Labour and the Conservatives are already likely to be on course to break their new fiscal rules announced less than a month ago, as a result of pledges made in and around their Manifestos, according to new research published today (Thursday) by the Resolution Foundation.
The Foundation says that fiscal rules are important for the government’s stewardship of the public finances, and framing its economic priorities. It welcomes the new fiscal rules adopted by the main parties, which broadly follow the approach recommended by the Foundation in recent months.
However, it warns that fiscal rules are only useful if they are credible and adhered to. Failing to meet them at the first opportunity – as both main parties risk doing – would damage rather than enhance the UK’s economic credibility.
Playing by their own rules? examines the new fiscal rules announced by the Chancellor and Shadow Chancellor in speeches made on 7 November in light of their party manifestos, and Labour’s pledge to spend £58 billion on women affected by recent State Pension Age increases.
It notes that the main parties’ new fiscal rules commit them to: balancing the current budget; limiting debt servicing costs; and, in the case of Labour, increasing public sector net worth.
The report warns that the parties’ rules on balancing day-to-day spending and receipts – which the Conservatives have committed to within a three-year period, and Labour within five – are already likely to be broken, even before the ink on them is dry.
The research estimates that the Conservatives have left themselves only the thinnest of margins against their current balance rule. The party argues that it is on course to have £5 billion headroom in 2023. However, this headroom:
- Does not include the full implications of their investment plans, which are estimated to increase current spending (through additional interest on government borrowing and depreciation) by £1 billion in 2023.
- Does not include any funding for their £6 billion goal of further increasing the point at which you start paying National Insurance to £12,500.
- Is unlikely to be sufficient to achieve a current budget balance in 2023. It is the smallest headroom any Chancellor has had against a new fiscal rule, and has an 86 per cent chance of being wiped out, given the pattern of historic errors in forecasting the current balance three-years ahead.
The Foundation argues that in the event of even a tiny downgrade in the economic or fiscal outlook, a future Conservative government would have to either raise taxes, return to austerity or abandon their new fiscal rules at the first hurdle. This is a very real prospect given recent deteriorations in the global economic and UK fiscal outlooks.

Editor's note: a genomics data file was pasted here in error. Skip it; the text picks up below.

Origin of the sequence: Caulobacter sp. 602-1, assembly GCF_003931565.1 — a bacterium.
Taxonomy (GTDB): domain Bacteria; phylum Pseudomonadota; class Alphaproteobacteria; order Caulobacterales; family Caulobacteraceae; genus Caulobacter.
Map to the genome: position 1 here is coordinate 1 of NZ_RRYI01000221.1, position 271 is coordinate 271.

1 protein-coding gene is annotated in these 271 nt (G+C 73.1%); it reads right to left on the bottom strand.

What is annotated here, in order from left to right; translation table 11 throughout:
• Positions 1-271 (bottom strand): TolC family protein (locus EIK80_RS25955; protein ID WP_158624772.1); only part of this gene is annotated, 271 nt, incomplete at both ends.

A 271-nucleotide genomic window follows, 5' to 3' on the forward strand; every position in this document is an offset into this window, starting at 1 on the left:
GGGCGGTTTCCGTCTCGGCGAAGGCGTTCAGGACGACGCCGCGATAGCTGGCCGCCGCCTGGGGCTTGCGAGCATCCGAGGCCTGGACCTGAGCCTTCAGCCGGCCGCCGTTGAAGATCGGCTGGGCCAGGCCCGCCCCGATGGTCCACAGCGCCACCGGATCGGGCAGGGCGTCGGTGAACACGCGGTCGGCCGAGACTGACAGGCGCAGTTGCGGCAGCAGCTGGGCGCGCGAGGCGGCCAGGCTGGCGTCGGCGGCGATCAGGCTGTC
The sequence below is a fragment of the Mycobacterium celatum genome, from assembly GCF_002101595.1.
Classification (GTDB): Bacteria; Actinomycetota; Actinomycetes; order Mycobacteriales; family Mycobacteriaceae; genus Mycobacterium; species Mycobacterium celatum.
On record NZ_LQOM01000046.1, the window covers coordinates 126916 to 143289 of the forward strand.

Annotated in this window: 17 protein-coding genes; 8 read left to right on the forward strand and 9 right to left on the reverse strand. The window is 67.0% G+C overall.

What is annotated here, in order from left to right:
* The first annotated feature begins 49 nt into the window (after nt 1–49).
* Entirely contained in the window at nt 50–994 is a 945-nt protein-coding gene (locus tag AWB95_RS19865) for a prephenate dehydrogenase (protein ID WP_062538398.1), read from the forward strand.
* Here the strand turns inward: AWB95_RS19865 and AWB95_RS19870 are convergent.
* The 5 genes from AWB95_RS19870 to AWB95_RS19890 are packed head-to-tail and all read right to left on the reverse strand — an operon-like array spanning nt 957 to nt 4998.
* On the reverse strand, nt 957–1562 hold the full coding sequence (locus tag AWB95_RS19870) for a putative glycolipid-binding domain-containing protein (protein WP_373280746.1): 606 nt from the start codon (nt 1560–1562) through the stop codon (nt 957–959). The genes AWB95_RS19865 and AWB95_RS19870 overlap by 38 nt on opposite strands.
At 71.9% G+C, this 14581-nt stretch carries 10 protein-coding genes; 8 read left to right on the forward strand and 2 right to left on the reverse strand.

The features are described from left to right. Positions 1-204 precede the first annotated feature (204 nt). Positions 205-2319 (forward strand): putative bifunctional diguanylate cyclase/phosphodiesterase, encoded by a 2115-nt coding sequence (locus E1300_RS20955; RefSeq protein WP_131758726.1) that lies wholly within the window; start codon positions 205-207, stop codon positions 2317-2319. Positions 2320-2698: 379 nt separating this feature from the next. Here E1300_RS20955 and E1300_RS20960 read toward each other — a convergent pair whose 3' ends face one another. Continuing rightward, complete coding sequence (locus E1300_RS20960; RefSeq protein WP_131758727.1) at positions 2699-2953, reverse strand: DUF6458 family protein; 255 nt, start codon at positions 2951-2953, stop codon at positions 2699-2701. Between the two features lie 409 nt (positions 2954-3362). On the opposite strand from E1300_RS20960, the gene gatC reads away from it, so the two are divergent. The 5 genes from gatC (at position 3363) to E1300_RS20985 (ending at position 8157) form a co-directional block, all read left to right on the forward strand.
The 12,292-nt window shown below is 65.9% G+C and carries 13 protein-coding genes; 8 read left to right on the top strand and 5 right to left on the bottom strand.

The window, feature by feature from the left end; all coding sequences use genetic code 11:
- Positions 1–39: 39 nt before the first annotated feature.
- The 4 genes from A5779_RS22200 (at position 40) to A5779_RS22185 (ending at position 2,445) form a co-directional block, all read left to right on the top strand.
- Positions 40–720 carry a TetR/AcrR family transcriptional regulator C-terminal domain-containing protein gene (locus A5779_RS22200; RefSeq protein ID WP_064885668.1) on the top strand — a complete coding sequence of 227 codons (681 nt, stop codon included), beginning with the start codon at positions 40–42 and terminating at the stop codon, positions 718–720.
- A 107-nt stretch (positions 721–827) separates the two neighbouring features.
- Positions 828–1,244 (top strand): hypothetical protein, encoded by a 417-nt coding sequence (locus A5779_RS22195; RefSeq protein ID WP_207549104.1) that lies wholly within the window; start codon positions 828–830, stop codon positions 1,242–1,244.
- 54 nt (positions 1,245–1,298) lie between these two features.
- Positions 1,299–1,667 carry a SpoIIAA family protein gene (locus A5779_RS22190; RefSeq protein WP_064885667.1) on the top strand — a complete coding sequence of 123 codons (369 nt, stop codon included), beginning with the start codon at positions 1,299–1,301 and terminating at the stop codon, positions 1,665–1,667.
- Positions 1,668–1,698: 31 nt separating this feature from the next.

Labour is already on course to break its goal of a current budget balance in five years’ time. While the party argues it has £6 billion of headroom in 2025, this is more than wiped out by:
- Failing to account for the £10 billion interest and depreciation costs that their investment plans would add to current spending by the end of the forecast period.
- The commitment to women born in the 1950s affected by increase in the State Pension age that could add a further £12 billion to current spending.
A future Labour government would therefore need to either row back on several big manifesto commitments, announce further tax rises, or take a big economic credibility hit from missing its fiscal rules.
James Smith, Research Director at the Resolution Foundation, said:
“During this election, all the main parties have set out new fiscal rules that would frame their stewardship of the economy. They are right to have adopted new approaches that avoid some of the pitfalls of previous narrow focuses on debt levels.
“However, the parties seem all too willing to bend or even break their own fiscal rules before they’ve even got started. Both parties have failed to account for the wider costs of their very significant investment programmes.
“The Conservatives have left themselves almost no fiscal headroom, and would fail to balance the books with even the smallest deterioration in the economic outlook. Labour meanwhile already look to have broken one of their rules with a £58 billion unfunded spending commitment to WASPI women.
“After a decade of austerity, the desire of politicians to move on and invest in our economy is understandable. But taking huge risks with the brand new fiscal rules that are supposed to bind the next government for its whole time in office risks seriously undermining the UK’s economic credibility, at a time when it is already under strain.”